Affiliations: *From the Departments of Cardiology and Angiology (Drs. Althoff, Knebel, Franke, Baumann, and Borges) and Pulmology and Infectiology (Dr. Witt), Charité Universitätsmedizin Berlin, Berlin, Germany; Pulmonary & Critical Care Medicine Section (Drs. Panda and McArdle), Department of Internal Medicine, Yale University School of Medicine, New Haven, CT; and Department of Cardiology (Dr. Gliech), HUMAINE Klinikum Bad Saarow/Fürstenwalde, Bad Saarow, Germany.,
†These authors contributed equally to this work.
Correspondence to: Till F. Althoff, MD, Department of Cardiology and Angiology, Charité Universitätsmedizin Berlin, Campus Mitte, Charité-Platz 1, 10177 Berlin, Germany; e-mail: email@example.com
Pulmonary arterial hypertension (PAH) is a progressive disease, with right-heart failure being the main cause of death. In patients refractory to conventional drug therapy, atrial septostomy can serve as palliative treatment or as a bridge to transplantation. A 41-year-old woman with a 15-year history of PAH associated with a corrected atrial septal defect presented with severe deterioration of symptoms. Echocardiography confirmed reocclusion of an atrial septal stoma that had been created several months before. After performing a repeat atrial septostomy, we implanted a custom-made atrial septostomy device, an Amplatzer septal occluder that had been fenestrated to serve as a custom-made atrial septostomy device. This resulted in an improvement in cardiac output and a marked symptomatic relief. During the 6-year follow-up, the patient was clinically stable with limited but constant exercise tolerance, under specific medical therapy. Repeated echocardiography confirmed long-term patency of the device.
Pulmonary arterial hypertension (PAH) is characterized by a progressive increase of pulmonary vascular resistance eventually leading to right-heart failure. PAH includes idiopathic PAH and pulmonary hypertension associated with various conditions such as congenital systemic-to-pulmonary shunts. Prognosis to a large extent depends on the underlying etiology. Before the availability of targeted medical therapies, the median survival for patients with idiopathic PAH was 2.8 years.1Patients with Eisenmenger syndrome have a more favorable prognosis (3-year survival rates > 75%).2Treatment consists of pulmonary vasodilator therapy, long-term oxygen therapy, anticoagulation, and lung transplantation or, at times, heart-lung transplantation.3–4 In recent years, percutaneous atrial septostomy has been established as palliative treatment or bridge to transplantation in patients with severe right-heart failure refractory to conventional therapy.5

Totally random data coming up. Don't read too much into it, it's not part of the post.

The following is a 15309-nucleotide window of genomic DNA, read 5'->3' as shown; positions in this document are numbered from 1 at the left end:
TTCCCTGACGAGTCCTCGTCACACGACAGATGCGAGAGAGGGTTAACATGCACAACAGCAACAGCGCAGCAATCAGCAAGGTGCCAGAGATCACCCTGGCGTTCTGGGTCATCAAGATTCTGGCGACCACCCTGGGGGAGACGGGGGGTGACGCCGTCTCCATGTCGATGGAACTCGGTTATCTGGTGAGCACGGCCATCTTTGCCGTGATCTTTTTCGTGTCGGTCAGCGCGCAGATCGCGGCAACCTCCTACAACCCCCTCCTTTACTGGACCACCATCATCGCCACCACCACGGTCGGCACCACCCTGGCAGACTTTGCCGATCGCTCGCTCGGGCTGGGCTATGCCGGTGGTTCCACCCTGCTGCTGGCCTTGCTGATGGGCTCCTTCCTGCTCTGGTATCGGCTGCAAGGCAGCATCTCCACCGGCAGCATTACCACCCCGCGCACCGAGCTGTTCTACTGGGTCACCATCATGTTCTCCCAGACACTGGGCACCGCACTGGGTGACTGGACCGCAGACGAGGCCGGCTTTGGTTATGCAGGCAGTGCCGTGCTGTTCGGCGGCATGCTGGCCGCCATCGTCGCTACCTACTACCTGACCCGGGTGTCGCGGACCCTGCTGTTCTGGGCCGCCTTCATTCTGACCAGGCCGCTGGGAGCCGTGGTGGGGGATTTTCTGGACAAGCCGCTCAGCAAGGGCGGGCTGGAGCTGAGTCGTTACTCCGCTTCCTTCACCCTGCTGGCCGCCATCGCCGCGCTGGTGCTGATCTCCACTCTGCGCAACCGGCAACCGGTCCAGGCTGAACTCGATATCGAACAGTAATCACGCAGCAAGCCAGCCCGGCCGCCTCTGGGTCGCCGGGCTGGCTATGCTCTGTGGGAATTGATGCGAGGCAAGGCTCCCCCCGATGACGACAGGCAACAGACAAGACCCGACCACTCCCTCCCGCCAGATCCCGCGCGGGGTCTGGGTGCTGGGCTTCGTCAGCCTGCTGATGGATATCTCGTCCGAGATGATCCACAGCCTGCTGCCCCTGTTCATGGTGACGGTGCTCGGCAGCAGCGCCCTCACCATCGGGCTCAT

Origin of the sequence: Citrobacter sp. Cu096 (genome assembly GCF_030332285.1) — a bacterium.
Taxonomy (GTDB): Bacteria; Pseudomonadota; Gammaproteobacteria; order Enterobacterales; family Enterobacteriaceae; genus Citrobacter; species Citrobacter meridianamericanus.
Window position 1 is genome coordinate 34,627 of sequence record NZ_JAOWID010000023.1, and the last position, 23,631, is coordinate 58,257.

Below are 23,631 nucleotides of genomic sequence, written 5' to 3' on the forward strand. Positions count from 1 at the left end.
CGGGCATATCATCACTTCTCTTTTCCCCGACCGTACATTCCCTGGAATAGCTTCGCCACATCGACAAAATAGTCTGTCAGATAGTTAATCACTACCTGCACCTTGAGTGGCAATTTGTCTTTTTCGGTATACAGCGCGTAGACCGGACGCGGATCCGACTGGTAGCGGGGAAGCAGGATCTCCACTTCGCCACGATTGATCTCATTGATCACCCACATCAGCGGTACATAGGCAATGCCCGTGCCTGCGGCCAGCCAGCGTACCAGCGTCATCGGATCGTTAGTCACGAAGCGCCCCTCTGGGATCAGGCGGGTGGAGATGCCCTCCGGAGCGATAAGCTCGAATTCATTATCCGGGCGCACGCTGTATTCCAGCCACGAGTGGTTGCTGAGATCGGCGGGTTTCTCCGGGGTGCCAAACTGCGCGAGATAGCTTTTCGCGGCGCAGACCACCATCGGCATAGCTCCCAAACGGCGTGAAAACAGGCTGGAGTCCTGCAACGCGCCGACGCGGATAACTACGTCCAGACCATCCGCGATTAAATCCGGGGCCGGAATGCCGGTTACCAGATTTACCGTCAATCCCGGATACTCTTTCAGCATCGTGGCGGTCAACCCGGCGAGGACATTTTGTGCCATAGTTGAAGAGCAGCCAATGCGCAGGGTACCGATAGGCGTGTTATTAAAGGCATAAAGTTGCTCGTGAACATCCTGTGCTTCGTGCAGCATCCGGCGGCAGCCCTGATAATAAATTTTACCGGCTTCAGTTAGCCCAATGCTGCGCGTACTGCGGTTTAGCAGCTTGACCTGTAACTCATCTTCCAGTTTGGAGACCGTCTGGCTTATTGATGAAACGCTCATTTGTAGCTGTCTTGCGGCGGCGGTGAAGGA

A now 41-year-old woman with PAH first diagnosed in 1985 has been followed up by us since 1999. In 1988, an operative closure of a secundum atrial septum defect (preoperative hemodynamics: left-to-right shunt, 1.6:1; right atrial pressure, 3 mm Hg) had been performed. At that time, pulmonary artery pressure (PAP) was 90/50 mm Hg with a beginning shunt reversal. In 2000, her symptoms started deteriorating despite long-term oxygen therapy, and she was admitted for recurrent hemoptysis. PAP then was 106/41 mm Hg (mean PAP, 66 mm Hg). The patient rejected the recommended IV therapy with epoprostenol and did not tolerate inhalational prostanoid application. Since she had not shown any acute vasoreactivity during invasive hemodynamic testing, we performed a blade balloon atrial septostomy, which resulted in an augmentened cardiac index and a marked symptomatic relief (neither endothelin antagonists nor posphodiesterase-5 inhibitors were approved for this indication on the German market at that time).